Uncle Tom's Cabin | Study Guide

Harriet Beecher Stowe

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Uncle Tom's Cabin | Chapters 10–13 | Summary



Chapter 10

The sad day has arrived when Uncle Tom will be carted off for sale. Tom comforts Chloe the best he can as she lovingly prepares his "farewell feast" and packs his clothes. The children are sad and confused, especially when Mrs. Shelby comes to the cabin and begins sobbing. Soon everyone is crying as she promises she will keep track of Tom and one day buy him back.

Haley arrives in a foul mood to claim his property. All of the enslaved people on the farm gather to bid farewell to Uncle Tom as Haley shackles his legs and drives away. Mr. Shelby is not present, unable to witness the result of his actions, and young George Shelby is also away.

Haley stops at a blacksmith to enlarge handcuffs to add to the shackling and, like those on the Shelby farm, the blacksmith is indignant to see Uncle Tom treated this way. Suddenly young George gallops up on a horse, unleashing his grief as he sobs in Tom's arms about the unfairness of what has happened and ties his own dollar around Tom's neck. Uncle Tom calms him and offers some important advice about remaining Christian, speaking respectfully to and about all people, and taking care of his mother.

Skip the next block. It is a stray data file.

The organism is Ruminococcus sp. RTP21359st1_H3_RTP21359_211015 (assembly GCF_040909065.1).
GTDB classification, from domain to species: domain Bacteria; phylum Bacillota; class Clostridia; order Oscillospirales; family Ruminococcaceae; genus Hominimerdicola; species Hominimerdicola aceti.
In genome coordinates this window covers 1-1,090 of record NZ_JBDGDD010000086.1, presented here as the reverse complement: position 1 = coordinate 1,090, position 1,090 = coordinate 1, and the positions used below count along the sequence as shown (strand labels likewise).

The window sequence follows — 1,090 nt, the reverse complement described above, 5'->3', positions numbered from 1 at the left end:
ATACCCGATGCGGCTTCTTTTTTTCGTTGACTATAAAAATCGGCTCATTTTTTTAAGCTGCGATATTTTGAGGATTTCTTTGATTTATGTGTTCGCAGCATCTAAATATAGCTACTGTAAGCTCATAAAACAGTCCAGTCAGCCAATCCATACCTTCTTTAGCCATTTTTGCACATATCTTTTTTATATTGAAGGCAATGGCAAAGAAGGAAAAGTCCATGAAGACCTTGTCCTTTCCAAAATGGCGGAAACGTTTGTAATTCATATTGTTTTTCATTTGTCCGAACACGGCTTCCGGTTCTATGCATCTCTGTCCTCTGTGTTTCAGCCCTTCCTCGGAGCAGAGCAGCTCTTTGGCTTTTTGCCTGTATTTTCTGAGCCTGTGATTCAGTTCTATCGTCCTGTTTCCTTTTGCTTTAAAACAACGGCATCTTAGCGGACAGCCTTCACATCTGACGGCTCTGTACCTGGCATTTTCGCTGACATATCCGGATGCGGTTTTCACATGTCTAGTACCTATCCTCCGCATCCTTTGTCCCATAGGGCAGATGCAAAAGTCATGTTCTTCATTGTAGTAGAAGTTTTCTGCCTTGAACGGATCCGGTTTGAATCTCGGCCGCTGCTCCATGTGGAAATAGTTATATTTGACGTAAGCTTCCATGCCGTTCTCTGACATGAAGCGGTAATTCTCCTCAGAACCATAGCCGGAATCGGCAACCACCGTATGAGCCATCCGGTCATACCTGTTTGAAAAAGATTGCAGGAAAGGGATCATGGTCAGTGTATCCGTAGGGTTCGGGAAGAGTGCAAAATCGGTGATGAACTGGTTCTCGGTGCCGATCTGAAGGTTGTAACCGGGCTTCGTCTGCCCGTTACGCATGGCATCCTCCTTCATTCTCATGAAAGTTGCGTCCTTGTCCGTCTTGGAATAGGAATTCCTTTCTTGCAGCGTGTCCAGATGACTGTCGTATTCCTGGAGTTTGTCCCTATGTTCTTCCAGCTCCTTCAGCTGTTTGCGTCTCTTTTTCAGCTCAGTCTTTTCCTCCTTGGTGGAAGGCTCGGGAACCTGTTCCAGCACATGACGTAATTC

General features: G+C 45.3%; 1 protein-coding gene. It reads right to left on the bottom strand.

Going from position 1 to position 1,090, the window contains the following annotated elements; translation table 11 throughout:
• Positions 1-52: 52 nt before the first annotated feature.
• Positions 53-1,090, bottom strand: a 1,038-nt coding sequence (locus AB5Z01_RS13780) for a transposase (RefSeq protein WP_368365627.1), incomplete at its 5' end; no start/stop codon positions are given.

George's temper is roused when Haley emerges with the handcuffs, but Tom again calms him. As he and Haley depart the smug and self-serving slave trader presents the rules of his ownership to an ever-obedient Tom.

Chapter 11

Set in a small country hotel in Kentucky, the chapter opens with detailed descriptions of the property, its clientele, and a man who is just arriving for the evening. Readers soon learn this traveler is Mr. Wilson, the owner of the factory who had given George such a good employment opportunity. A poster has been printed seeking George's arrest, and talk among the patrons reveals split attitudes about the institution of slavery, with Mr. Wilson vouching for George as "an ingenious fellow."

Just then George, who is passing himself off as a white businessman named Henry Butler, enters the inn. He is accompanied by another runaway, Jim, who is posing as his servant. George immediately recognizes Mr. Wilson and asks to meet with him in his rooms. There he reveals his identity to his shocked and worried former employer. At first Mr. Wilson tries to convince George what he is doing is wrong, but after hearing the details of his life leading up to his decision, he relents. Mr. Wilson gives George money, agrees to try to find Eliza and deliver a small pin to her along with the news he has of George, and vows God will help George reach safety if George will just have trust in Him.

Chapter 12

This chapter returns to the journey of Haley and Uncle Tom. The two men converse as they travel along in the wagon. Haley tells Tom he is going to a slave sale in Washington, Kentucky, to buy more slaves to take to auction. They arrive there, and much to his dismay Tom spends the night in a jail. The details of the sale the next morning are emotionally wrenching, as families are torn apart and the buyers treat people as nothing more than property. Haley exemplifies both horrors, buying the young man Albert but coldly leaving behind his aged, heartbroken mother, Hagar.